BACK TO tropical cyclone
tropical cyclone vs. hurricane
[ trop-i-kuhl sahy-klohn ]
- a warm-core cyclone that originates over a tropical ocean area, generally beginning as a tropical depression and having the potential to intensify and develop into a hurricane or typhoon, classifications that depend on where the storm is occurring.
[ hur-i-keyn, huhr- or, especially British, -kuhn ]
- a tropical cyclone of the Atlantic Ocean, Caribbean Sea, Gulf of Mexico, or eastern Pacific Ocean, having sustained wind speeds of at least 64 knots (74 miles per hour, 33 meters per second): hurricanes form in waters with surface temperatures of about 80°F (27°C), intensifying as temperatures rise.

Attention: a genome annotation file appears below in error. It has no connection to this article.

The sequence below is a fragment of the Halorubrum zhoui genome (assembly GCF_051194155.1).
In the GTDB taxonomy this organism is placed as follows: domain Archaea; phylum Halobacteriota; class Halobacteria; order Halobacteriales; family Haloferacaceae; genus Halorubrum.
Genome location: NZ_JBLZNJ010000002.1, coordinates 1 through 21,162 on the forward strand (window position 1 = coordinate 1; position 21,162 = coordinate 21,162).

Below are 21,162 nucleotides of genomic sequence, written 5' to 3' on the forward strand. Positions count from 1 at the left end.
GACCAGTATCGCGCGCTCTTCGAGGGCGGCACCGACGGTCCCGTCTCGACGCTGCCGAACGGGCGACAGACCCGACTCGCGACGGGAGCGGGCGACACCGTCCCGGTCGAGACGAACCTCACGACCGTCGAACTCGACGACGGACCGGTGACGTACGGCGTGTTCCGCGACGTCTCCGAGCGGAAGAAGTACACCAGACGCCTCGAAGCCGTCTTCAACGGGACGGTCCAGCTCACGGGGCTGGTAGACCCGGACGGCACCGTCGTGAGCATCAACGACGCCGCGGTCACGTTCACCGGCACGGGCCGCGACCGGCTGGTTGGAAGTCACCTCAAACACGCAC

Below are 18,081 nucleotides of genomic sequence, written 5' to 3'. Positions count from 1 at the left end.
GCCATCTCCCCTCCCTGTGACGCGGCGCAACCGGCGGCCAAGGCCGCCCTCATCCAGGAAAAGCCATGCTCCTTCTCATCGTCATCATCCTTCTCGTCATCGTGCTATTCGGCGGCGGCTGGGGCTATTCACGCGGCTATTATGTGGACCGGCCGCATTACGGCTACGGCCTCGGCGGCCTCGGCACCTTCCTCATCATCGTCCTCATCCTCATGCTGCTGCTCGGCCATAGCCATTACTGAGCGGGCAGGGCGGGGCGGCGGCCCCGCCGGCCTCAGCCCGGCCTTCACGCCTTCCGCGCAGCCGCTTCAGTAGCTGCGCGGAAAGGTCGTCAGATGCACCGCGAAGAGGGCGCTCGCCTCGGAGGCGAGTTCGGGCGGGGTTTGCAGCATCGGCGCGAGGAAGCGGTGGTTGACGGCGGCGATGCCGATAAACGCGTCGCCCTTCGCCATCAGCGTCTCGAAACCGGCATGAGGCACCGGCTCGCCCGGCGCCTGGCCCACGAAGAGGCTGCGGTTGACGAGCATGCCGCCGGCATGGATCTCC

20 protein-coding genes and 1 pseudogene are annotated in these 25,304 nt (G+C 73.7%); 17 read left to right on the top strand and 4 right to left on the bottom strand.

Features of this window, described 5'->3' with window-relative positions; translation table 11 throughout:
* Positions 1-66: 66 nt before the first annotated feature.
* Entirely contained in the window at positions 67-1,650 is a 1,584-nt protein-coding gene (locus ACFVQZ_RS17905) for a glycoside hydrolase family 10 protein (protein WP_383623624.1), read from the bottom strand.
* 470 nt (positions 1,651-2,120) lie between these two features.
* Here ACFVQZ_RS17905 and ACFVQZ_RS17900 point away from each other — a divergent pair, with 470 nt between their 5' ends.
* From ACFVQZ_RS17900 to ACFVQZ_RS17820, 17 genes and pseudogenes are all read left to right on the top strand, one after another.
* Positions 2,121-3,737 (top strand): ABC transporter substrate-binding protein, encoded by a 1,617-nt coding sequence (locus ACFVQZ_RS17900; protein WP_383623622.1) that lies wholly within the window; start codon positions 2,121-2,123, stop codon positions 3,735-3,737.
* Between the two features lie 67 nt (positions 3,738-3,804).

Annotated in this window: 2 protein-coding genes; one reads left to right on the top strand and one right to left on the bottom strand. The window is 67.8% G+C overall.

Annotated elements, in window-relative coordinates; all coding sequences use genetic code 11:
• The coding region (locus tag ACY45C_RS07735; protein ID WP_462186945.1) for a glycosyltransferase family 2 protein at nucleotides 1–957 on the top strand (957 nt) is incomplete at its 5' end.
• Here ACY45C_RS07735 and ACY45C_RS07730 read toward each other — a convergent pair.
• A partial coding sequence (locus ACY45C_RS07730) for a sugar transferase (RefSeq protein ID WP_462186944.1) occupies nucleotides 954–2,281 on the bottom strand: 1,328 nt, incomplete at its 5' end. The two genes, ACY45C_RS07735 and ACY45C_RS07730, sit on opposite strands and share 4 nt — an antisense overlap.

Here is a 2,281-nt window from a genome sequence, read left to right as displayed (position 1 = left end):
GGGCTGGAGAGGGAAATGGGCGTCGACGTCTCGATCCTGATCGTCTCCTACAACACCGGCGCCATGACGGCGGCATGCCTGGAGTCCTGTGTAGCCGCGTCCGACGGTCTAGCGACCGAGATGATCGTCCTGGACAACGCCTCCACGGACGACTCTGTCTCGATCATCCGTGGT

- anything characterized by a turmoil of force or activity, suggestive of a hurricane: As our helicopter got closer to the canyon, a hurricane of wild horses took off in all directions, kicking up clouds of dust that impaired the pilot’s vision.
- a single-seat British fighter plane of World War II, fitted with eight .303 caliber machine guns and with a top speed in excess of 300 miles per hour (480 kilometers per hour).